Dismissing the application, which was brought over the suitability of alternative accommodation on offer to homeless people in Apollo House, Mr Justice Paul Gilligan said the court “could not get involved in a dispute over the standard of alternative accommodation”.
The judge said while he sympathised with the plight of the homeless, the court had already found the occupants had no right or entitlement to be on the premises.
Any issue about the quality of accommodation for homeless people was “a matter for government” and “not one for the courts”, the judge said.
The building, located on Dublin’s Tara St and Townsend St, was taken over by activists under the Home Sweet Home coalition and offered as accommodation to the homeless.
Mr Justice Gilligan had previously given the occupants, many of whom are homeless, until noon yesterday to vacate the property.
Shortly before the deadline was due to expire, Ross Maguire, for the occupants, asked the court for a seven-day extension.
He said while his clients had tried to comply with the order to vacate, issues had arisen over the suitability of alternative accommodation for the residents.
While efforts were being made to find accommodation with Dublin City Council, more time was needed so that suitable accommodation could be found for the 25 people left in the building.
Mr Maguire said one of the problems was that assurances, given by Housing Minister Simon Coveney about the immediate provision of suitable alternative accommodation given to the Home Sweet Home coalition, had not been delivered.
Mr Maguire represents four activists, including musician Glen Hansard and trade unionist Brendan Ogle, along with Aisling Hedderman and Carrie Hennessy, who are all members of the Irish Housing Network, which is part of the coalition.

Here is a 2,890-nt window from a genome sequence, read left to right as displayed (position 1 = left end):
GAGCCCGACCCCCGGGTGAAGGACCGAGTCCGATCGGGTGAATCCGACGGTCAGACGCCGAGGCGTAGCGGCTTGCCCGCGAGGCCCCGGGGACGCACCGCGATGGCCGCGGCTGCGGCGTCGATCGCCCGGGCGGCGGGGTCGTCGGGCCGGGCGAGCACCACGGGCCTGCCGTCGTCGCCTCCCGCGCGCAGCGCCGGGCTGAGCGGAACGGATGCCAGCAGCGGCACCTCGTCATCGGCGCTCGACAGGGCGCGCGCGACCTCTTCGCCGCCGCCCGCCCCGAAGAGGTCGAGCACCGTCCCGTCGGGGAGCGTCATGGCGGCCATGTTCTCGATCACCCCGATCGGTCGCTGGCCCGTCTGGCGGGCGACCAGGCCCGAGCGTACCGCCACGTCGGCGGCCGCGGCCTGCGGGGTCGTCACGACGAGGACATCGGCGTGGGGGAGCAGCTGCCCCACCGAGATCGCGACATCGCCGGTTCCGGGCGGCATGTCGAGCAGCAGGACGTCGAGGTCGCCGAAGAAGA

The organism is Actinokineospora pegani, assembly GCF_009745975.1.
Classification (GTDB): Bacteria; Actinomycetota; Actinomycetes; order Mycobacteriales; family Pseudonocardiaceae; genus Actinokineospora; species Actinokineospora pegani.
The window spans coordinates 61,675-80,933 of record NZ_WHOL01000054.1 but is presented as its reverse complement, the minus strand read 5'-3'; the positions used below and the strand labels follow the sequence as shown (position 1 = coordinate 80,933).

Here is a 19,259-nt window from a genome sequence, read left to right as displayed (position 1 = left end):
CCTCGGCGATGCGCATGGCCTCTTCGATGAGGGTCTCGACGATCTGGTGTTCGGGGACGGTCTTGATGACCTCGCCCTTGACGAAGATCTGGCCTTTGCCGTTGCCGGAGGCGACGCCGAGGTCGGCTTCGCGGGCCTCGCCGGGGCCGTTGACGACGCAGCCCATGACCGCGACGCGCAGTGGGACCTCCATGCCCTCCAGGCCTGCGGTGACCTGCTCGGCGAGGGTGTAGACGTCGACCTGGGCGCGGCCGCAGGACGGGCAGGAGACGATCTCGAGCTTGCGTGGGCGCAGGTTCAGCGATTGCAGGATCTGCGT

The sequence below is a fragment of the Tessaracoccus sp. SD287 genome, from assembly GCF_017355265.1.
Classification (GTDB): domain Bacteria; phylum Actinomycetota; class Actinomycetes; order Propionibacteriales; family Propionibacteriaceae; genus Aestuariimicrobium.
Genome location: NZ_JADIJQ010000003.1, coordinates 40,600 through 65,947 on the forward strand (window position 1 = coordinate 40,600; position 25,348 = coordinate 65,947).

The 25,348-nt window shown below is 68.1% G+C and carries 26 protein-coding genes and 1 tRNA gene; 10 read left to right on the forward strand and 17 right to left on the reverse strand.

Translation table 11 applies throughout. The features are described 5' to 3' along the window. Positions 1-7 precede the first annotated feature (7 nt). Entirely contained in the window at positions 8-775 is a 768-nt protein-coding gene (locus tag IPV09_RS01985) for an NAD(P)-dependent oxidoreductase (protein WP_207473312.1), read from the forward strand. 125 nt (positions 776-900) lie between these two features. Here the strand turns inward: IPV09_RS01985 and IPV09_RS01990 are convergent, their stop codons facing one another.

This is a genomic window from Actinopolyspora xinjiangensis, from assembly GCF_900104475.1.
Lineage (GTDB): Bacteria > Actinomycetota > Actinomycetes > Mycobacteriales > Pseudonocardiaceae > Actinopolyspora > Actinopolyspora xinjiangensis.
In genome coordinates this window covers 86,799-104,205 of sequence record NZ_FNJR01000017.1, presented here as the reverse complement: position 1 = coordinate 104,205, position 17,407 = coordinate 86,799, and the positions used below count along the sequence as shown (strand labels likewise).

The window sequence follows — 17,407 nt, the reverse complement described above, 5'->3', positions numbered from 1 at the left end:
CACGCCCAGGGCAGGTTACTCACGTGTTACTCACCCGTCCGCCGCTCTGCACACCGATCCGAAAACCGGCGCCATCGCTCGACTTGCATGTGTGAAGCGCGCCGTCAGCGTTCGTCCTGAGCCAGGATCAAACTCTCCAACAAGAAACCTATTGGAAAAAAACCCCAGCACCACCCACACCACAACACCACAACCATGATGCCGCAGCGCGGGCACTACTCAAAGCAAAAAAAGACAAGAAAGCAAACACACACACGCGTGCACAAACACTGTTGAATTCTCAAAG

The application for an extension was opposed by Nama-appointed receivers who own the building. Rossa Fanning, for the receivers, said the court should not entertain the application for a further stay because of a dispute over the quality of alternative accommodation.
The case was about the property rights of the lawful owners, and the court had already found that the occupiers were trespassers.
The receivers, who counsel said are sensitive to the plight of the homeless, had been in contact with the Dublin Region Homeless Executive and the Peter McVerry Trust, and was satisfied there are places available for all those in Apollo House.
Mr Fanning said the court, which had already granted an order to vacate Apollo House, could not get involved in what was “a political issue outside the proceedings”.
Mr Justice Gilligan, who said he “admired” Home Sweet Home’s campaign to help the homeless, said the court had been clear in its judgment last month that the receivers were entitled to possession of the building.
“Ample time” and “a more than generous stay” had been given to those in occupation to vacate a building they have no right to be in.
The court said it did not want to give the impression that it would take “a benevolent attitude” in cases where buildings or public owned buildings are occupied illegally. That would be an intolerable situation in a democratic society, he said.
The case relates to private property rights, he said. The judge agreed the court could not get involved in a debate about the suitability of the quality of accommodation that was on offer.
The judge also said it was wrong to criticise Mr Coveney as he was not a party to the proceedings.
Following the judge’s decision to dismiss the application for an extension, Mr Fanning asked if an assurance could be given that the building would be vacated before the case returns to the High Court today. Mr Maguire said he could not give such an assurance.